I wrote the first story “Nicholas” and I loved it so much. I wrote the second and then the third and so on.

What do you love about writing?

I love how I can be in my room writing a story and I can influence what happens in the world – the world I create. I love that I can imagine characters and situations and have people care about, love or even hate these fictitious characters and situations.

Stories are a great escape for readers but they are much more so for the writer. I love that.

Josh hello goodbye

You’ve authored books that are available for free download. Why did you make this decision?

I have four eBooks out and three of them are free. They are free because it is more important to me at this point that people read what I write than to make money from them.

Since you started your writing journey what efforts have you made to grow intentionally?

I read a lot about writing. I never presume to know everything. The internet is full of information on writing. Sometimes all you need to make your writing better is to learn something as simple as ‘story structure’.

I have been fortunate to attend physical classes where I have been taught writing too.

Most importantly, I have been writing a lot.

In celebration of Valentine’s Day, you released ‘Valentine Letters we never sent’. What inspired you to compile these letters and which is your favourite?

Well, first of all, I had some of those letters. They weren’t valentine letters but they were letters I wrote but didn’t send. If I was never going to send the letters, why not publish them?

Eventually, I wrote some letters which were fictional (some were even from a girl’s perspective). I also got some awesome guys to send in their letters.

I can’t pick a favourite. The letters all had their own message. You can download it here.

Do you plan to make money from your skill and how?

I already make money from my skill. I sold one of my eBooks “Double Negative” last year. It is still available for sale on Okadabooks. I also do freelance SEO writing. It’s not as fun as fiction writing but it pays more right now.

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What is the most important lesson writing has taught you?

Nothing happens until you take a step. I could be a better writer than R.R. Martin but we’d never know if I never write.

If you could spend time with three writers, who would you pick?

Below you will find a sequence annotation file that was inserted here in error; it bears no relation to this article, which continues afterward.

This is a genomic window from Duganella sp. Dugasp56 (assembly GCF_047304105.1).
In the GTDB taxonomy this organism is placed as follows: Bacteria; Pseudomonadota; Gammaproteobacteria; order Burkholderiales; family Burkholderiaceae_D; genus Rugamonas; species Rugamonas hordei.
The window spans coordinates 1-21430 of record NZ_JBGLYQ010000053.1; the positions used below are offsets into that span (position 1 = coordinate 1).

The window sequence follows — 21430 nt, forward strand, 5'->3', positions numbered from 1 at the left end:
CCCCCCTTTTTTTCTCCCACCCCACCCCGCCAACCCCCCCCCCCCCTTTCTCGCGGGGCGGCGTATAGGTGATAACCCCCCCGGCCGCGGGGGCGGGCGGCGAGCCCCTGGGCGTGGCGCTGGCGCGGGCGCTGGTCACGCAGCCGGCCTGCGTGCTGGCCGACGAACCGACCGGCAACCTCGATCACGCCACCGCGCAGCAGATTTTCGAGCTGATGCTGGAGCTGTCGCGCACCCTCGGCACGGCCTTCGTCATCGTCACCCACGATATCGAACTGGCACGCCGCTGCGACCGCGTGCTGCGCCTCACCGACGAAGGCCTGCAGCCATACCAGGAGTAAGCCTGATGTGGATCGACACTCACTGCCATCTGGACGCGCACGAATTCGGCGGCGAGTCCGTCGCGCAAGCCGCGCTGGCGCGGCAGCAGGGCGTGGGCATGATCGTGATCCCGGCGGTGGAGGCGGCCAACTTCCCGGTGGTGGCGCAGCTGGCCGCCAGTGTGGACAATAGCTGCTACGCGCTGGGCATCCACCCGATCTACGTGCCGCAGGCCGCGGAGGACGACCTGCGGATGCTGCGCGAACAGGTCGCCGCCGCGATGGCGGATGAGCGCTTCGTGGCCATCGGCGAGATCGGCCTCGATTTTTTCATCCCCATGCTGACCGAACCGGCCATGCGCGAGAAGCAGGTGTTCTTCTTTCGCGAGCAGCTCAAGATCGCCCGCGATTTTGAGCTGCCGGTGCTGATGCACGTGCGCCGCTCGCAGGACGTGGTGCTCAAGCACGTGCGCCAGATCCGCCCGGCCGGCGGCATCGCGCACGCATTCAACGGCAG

J.K. Rowling. Ted Dekker. Tomi Adesina (because she’s bae).

What advice do you have for people who know that they have a message but fear is holding them back?

This might be cliché but it’s true; do it afraid. Fear will not go away so you might as well just do it.

 

#GrammarSeries – Grammar myths you need to get rid of

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Hey Sparkle Writers! We know that as a writer you would have read and heard so many ‘grammar rules’ – the ones that are true and those that are untrue. 

Today we want to debunk a few of those myths. Whose ready to unlearn and relearn?

Here we go!

Myth 1

You shouldn’t start a sentence with the word “however.” 

Wrong! It’s fine to start a sentence with “however” so long as you use a comma after it when it means “nevertheless.” 

The comma is important because however is a conjunctive adverb that can be used in two different ways: it can join main clauses and it can modify a clause.

If you use however at the beginning of a sentence and don’t insert a comma, it would mean “in whatever manner,” “to whatever extent,” or “no matter how.”

Myth 2 

“Irregardless” is not a word. 

Wrong! “Irregardless” is a bad word and a word you shouldn’t use it, but it is a word. You shouldn’t use it if you want to be taken seriously, but it has gained wide enough use to qualify as a word. 

Myth 3

Passive voice is always wrong. 

Wrong! In passive voice, the subject of the sentence isn’t the person or the thing taking the action. In fact, in a passive voice sentence, the actor is often completely left out of the sentence. An example is “Mistakes were made,” because it doesn’t say who made the mistakes. Your writing is often stronger if you make your passive sentences active, but if you don’t know who is responsible for an action, passive voice can be the best choice.